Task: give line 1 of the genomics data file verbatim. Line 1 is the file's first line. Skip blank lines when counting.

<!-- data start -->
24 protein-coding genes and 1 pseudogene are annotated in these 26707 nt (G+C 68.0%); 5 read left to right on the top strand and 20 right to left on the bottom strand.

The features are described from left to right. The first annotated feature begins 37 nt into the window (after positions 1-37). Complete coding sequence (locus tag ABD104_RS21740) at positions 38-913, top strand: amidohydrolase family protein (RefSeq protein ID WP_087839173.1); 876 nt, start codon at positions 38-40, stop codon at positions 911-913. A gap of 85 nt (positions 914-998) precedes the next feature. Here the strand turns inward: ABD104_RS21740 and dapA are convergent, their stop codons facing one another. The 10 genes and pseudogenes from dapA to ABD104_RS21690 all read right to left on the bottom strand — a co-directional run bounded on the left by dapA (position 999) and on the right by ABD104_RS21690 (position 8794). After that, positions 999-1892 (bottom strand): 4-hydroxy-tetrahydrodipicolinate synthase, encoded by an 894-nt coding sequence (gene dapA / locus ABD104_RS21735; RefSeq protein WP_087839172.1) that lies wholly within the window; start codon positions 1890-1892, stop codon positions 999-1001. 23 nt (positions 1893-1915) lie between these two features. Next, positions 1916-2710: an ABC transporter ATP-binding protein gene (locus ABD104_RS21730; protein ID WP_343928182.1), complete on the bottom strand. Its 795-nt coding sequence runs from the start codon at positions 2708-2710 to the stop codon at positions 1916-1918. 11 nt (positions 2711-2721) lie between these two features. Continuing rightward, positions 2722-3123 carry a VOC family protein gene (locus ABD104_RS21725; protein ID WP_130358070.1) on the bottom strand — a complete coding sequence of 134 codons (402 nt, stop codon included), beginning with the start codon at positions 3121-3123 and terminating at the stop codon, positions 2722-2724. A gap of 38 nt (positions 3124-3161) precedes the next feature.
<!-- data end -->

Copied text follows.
24 protein-coding genes and 1 pseudogene are annotated in these 26707 nt (G+C 68.0%); 5 read left to right on the top strand and 20 right to left on the bottom strand.